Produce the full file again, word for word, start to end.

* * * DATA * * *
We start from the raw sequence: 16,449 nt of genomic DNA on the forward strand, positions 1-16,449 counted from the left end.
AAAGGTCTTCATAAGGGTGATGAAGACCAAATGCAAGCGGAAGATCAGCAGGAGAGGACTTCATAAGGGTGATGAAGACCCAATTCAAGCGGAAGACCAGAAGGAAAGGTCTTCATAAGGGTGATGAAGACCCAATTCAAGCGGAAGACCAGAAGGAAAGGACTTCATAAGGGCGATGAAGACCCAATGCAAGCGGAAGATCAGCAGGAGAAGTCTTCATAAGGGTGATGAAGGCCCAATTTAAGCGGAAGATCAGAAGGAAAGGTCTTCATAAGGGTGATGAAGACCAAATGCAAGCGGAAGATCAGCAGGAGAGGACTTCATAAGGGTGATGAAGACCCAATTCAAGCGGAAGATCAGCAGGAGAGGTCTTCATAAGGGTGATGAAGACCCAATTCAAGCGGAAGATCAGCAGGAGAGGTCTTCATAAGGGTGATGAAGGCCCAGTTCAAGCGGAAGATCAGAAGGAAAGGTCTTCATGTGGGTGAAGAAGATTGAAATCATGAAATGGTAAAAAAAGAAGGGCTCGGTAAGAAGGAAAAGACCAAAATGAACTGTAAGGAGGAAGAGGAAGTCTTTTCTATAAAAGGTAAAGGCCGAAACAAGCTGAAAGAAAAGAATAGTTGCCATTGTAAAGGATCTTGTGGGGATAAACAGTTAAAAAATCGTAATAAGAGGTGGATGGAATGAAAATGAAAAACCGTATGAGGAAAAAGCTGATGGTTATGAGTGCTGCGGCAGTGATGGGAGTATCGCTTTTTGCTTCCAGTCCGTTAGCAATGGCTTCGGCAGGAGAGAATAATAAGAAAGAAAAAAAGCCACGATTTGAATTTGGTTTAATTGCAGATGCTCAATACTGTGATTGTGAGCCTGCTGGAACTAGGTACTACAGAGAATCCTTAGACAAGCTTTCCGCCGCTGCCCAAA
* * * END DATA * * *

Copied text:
We start from the raw sequence: 16,449 nt of genomic DNA on the forward strand, positions 1-16,449 counted from the left end.
AAAGGTCTTCATAAGGGTGATGAAGACCAAATGCAAGCGGAAGATCAGCAGGAGAGGACTTCATAAGGGTGATGAAGACCCAATTCAAGCGGAAGACCAGAAGGAAAGGTCTTCATAAGGGTGATGAAGACCCAATTCAAGCGGAAGACCAGAAGGAAAGGACTTCATAAGGGCGATGAAGACCCAATGCAAGCGGAAGATCAGCAGGAGAAGTCTTCATAAGGGTGATGAAGGCCCAATTTAAGCGGAAGATCAGAAGGAAAGGTCTTCATAAGGGTGATGAAGACCAAATGCAAGCGGAAGATCAGCAGGAGAGGACTTCATAAGGGTGATGAAGACCCAATTCAAGCGGAAGATCAGCAGGAGAGGTCTTCATAAGGGTGATGAAGACCCAATTCAAGCGGAAGATCAGCAGGAGAGGTCTTCATAAGGGTGATGAAGGCCCAGTTCAAGCGGAAGATCAGAAGGAAAGGTCTTCATGTGGGTGAAGAAGATTGAAATCATGAAATGGTAAAAAAAGAAGGGCTCGGTAAGAAGGAAAAGACCAAAATGAACTGTAAGGAGGAAGAGGAAGTCTTTTCTATAAAAGGTAAAGGCCGAAACAAGCTGAAAGAAAAGAATAGTTGCCATTGTAAAGGATCTTGTGGGGATAAACAGTTAAAAAATCGTAATAAGAGGTGGATGGAATGAAAATGAAAAACCGTATGAGGAAAAAGCTGATGGTTATGAGTGCTGCGGCAGTGATGGGAGTATCGCTTTTTGCTTCCAGTCCGTTAGCAATGGCTTCGGCAGGAGAGAATAATAAGAAAGAAAAAAAGCCACGATTTGAATTTGGTTTAATTGCAGATGCTCAATACTGTGATTGTGAGCCTGCTGGAACTAGGTACTACAGAGAATCCTTAGACAAGCTTTCCGCCGCTGCCCAAA